Optimized and Flexible Refinery Blending for Current Market Conditions

by | Aug 7, 2017 | Downstream Hydrocarbons, Industry, Production | 0 comments

Refinery blending operations are the “cash registers” since it “…is the last chance to optimize the final saleable product, as well as the final opportunity to achieve as close to product specifications as possible.

A recent RBN Energy blog post, The Price You Pay (For Premium Gasoline) – The Widening Price Differential Between Premium And Regular Gasoline, notes the growing cost spread between regular and higher octane grades of gasoline:

…as of July 2017 the premium -vs.-regular differential reached $0.53/gallon — more than double the differential in 2012.

Over the past 12 months, the premium-vs.-regular price spread at the pump has consistently exceeded $0.50/gal (more than $3.50/octane-barrel).

This pricing differential makes it even more important for refineries to optimize their blending operations so as not to giveaway octane levels which could be sold more profitably in higher grades. Also, with increasing shale oil production in the U.S., refineries can purchase these sources of crude oil for less. But these lighter crude oils also have lower octane ratings which must be carefully managed in blend operations.

Emerson's Sudhir Jain

I caught up with Emerson’s Sudhir Jain to discuss the RBN Energy post and how refiners are addressing the challenge to optimize their blending operations. Sudhir explained that optimized and efficient inline blending control starts with accurate and reliable measurements.

These instruments are part of integrated blending skids which accurately dose the component ratios into a blend header equipped with an in-line mixer. Fourier Transform Near Infrared (FTNIR) spectroscopy analyzers provide real-time property analysis to meet product specifications with excessive octane giveaway. An integrated control system with inline blending control assists the operations staff in managing, operating, controlling, optimizing, and reporting on all blend operations.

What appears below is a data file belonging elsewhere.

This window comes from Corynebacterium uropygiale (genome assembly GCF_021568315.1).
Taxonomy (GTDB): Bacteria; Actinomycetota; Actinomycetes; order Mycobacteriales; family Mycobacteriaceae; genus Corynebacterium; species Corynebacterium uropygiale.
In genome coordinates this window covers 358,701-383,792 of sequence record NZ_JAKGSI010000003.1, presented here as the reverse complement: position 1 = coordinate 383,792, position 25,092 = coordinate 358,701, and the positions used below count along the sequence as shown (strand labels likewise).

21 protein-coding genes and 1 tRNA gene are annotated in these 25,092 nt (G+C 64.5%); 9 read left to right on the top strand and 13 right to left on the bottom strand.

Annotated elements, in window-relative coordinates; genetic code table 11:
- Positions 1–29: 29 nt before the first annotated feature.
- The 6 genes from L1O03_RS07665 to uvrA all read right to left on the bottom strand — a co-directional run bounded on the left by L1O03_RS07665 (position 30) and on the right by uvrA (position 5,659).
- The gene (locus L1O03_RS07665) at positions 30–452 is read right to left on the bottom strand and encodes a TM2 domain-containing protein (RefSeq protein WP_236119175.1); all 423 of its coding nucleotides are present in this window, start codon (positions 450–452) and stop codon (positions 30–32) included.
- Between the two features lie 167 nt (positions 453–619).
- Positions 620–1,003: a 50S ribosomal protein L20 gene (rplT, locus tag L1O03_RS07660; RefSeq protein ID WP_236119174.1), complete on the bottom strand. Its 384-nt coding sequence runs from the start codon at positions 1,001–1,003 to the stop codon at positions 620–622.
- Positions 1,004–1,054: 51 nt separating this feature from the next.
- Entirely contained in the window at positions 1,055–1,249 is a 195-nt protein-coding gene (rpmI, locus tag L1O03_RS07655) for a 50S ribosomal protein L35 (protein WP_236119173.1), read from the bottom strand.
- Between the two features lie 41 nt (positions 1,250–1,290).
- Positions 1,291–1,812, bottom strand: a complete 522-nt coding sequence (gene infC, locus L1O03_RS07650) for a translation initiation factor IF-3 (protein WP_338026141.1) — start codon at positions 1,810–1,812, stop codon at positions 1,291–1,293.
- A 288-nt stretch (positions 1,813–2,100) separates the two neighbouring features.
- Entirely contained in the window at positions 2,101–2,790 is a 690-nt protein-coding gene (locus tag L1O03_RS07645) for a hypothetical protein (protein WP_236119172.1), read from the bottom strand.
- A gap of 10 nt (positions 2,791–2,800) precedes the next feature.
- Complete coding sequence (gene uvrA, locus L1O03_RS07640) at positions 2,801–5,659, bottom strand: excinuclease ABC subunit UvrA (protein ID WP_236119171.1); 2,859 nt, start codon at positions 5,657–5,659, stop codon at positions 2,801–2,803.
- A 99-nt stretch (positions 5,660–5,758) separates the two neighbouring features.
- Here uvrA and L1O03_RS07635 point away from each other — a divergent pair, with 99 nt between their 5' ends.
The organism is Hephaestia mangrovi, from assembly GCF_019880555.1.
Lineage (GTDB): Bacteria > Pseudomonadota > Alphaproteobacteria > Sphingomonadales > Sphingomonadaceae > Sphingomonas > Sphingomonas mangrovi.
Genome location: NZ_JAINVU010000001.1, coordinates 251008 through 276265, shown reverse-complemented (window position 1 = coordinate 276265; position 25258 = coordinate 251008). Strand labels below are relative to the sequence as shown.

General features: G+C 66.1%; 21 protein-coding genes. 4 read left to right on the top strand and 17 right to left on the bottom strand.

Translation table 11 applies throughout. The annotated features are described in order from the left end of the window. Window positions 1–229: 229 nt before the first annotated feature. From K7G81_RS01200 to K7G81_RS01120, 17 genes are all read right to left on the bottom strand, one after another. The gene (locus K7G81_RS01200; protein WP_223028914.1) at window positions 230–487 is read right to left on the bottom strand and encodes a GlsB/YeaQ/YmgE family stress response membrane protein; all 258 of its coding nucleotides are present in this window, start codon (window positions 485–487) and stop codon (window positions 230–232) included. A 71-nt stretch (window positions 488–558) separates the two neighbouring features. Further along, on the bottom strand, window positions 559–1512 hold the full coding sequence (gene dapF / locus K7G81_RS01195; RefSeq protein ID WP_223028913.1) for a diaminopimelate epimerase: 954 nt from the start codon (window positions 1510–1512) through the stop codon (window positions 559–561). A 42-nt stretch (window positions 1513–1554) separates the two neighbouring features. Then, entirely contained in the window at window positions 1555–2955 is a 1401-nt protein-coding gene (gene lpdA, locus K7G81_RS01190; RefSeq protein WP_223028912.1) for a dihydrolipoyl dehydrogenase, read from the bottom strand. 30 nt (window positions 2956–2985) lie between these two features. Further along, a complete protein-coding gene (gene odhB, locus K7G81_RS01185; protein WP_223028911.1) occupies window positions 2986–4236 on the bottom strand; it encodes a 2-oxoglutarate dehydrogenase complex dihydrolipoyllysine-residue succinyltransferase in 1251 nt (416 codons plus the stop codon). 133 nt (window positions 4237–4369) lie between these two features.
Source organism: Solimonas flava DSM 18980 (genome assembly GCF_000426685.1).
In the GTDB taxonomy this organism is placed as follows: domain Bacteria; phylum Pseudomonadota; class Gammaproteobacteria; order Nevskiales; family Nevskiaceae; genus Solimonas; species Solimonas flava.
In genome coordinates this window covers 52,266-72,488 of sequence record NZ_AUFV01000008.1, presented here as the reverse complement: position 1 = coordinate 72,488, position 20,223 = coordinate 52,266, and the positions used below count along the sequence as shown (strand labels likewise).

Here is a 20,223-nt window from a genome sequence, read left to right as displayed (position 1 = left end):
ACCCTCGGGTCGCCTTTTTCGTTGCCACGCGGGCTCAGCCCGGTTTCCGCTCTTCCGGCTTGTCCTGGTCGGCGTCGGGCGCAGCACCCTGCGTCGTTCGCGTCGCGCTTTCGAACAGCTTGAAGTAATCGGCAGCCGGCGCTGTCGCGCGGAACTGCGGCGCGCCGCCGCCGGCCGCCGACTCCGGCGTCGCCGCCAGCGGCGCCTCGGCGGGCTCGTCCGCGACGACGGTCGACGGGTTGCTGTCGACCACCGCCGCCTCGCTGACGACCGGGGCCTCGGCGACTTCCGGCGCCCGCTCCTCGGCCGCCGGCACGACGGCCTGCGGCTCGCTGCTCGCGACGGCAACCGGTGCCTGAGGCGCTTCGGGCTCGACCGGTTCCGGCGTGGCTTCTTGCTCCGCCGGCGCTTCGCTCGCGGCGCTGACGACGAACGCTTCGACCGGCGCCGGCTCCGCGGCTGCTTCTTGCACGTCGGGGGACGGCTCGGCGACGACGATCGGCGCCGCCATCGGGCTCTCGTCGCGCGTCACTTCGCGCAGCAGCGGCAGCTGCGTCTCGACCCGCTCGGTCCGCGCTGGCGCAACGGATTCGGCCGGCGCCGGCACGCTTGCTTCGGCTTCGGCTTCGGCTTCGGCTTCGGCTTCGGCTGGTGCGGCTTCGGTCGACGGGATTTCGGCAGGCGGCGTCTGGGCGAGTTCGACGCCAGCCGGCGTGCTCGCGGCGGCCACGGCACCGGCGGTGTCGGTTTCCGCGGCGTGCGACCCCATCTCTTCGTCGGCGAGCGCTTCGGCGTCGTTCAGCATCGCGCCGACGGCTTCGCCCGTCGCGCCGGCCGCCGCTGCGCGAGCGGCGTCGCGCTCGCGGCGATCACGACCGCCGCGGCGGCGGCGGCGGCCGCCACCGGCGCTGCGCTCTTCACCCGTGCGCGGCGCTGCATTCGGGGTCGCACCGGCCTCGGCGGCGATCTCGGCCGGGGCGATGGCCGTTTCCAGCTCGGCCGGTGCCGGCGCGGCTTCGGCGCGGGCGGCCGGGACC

Sudhir noted that typically, the refinery planner and schedulers develop a 7-10-day plan based on season, orders and market conditions for the various grades of gasoline along with the inventory levels and physical properties of the blend components (Reformate, FCC Naphtha, Alkylate, Ethanol, Isomerate, etc.)

These offline plans are then transferred to the blend operators and engineers to put into the blend control systems to execute the plans. Blend solutions such as SmartProcess Blend Control & Optimization provide both offline and online optimization and provided an automated path to transfer the plans once approved to the online system.

SmartProcess Blend

The same optimization algorithm is used in the online version so adjustments can be made to the plan as market and inventory conditions change during the window of production. By having the flexibility to rapidly adjust to changing conditions, the refinery can meet the blending requirements and correct issues before they lead to non-compliance with the specification.

You can connect with a blending expert to discuss your application or engage with a community of refining experts in the Refining group in the Emerson Exchange 365 community.

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